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Politics and Government

Bill Calls For State Constitutional Convention

Delegates from the state's original constitutional convention pose for a group photo.

Oklahoma could see its first state constitutional convention in more than 40 years, if two state lawmakers get their way.

State Rep. Gary Banz, R-Midwest City and Sen. Kyle Loveless, R-Oklahoma City, are pushing a house resolution to ask voters whether or not to hold a constitutional convention.

The measure, House Joint Resolution 1020, would ask Oklahomans if they wanted to convene a constitutional convention on July 10, 2017.

The measure outlines how delegates would be selected and creates a commission to oversee the delegates' selection. The convention would be required to adjourn on June 30, 2018.

Records from the Secretary of State's office show the legislature hasn't placed a referendum before the public since March 17, 1970.

Oklahoma's constitution requires the legislature to ask the public if it wants to hold a constitutional convention every 20 years.

Oklahoma Watch is a nonprofit journalism organization that produces in-depth and investigative content on a range of public-policy issues facing the state. For more Oklahoma Watch content, go to www.oklahomawatch.org.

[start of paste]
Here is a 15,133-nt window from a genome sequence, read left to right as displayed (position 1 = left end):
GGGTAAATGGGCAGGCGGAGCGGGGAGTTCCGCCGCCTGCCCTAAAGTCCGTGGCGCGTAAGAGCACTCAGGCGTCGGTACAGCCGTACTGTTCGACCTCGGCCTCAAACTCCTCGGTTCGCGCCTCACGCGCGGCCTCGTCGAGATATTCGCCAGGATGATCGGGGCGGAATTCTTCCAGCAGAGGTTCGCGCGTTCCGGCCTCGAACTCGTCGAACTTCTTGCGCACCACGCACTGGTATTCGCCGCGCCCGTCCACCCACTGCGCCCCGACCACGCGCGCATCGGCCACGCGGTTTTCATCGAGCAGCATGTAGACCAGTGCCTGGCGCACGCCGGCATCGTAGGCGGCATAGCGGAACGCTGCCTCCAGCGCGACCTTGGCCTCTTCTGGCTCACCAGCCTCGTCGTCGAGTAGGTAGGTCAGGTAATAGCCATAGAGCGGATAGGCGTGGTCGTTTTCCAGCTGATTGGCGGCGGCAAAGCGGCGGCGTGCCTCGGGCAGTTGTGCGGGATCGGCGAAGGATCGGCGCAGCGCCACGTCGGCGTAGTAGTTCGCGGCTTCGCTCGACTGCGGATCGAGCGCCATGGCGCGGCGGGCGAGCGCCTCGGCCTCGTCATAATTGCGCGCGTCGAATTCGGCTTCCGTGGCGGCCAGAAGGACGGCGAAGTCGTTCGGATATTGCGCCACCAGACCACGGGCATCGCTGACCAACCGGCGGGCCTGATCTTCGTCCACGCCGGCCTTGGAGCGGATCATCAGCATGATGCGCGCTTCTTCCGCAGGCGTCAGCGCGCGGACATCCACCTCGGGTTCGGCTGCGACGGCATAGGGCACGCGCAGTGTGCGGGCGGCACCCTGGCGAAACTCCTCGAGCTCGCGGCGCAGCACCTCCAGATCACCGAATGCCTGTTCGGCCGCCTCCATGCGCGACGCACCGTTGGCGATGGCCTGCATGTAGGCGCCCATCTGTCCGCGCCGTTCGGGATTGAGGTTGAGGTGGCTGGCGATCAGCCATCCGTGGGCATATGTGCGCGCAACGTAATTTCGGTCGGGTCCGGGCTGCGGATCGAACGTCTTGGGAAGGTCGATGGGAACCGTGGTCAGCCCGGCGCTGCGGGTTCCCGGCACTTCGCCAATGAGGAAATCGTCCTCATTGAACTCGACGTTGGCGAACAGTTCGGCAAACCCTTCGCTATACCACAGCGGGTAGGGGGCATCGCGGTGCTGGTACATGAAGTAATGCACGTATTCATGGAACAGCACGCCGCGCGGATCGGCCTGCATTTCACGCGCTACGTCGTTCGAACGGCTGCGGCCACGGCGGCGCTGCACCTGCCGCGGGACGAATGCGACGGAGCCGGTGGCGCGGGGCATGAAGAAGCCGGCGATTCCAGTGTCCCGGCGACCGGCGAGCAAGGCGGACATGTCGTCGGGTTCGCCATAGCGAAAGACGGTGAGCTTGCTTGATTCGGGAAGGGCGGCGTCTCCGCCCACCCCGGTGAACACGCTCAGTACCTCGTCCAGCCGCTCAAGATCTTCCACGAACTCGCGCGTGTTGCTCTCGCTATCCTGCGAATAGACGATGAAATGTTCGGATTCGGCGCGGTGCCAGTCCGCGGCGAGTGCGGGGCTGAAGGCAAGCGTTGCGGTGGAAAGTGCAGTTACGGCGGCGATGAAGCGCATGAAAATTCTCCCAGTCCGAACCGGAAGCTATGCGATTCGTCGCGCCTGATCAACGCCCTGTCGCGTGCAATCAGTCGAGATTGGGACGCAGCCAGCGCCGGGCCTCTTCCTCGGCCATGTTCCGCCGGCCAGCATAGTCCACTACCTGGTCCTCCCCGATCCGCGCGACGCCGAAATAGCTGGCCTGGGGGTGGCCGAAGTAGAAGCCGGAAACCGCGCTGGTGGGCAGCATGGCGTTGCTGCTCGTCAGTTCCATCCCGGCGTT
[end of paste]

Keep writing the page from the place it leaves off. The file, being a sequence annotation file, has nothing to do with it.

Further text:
Oklahoma Watch is a nonprofit journalism organization that produces in-depth and investigative content on a range of public-policy issues facing the state. For more Oklahoma Watch content, go to www.oklahomawatch.org.

Loveless said Oklahoma's constitution needs to be updated and brought in line with the 21st Century.

"There are things in our constitution that are antiquated -- like specifying the flash-point of kerosene," he said. "Some of it is outdated and needs to be modernized."

"We haven't made the request in more than four decades," Loveless said. "Even though we're required to do so."

HJR 1020 has cleared the House of Representatives and is expected to be heard by a Senate Committee on April 8.

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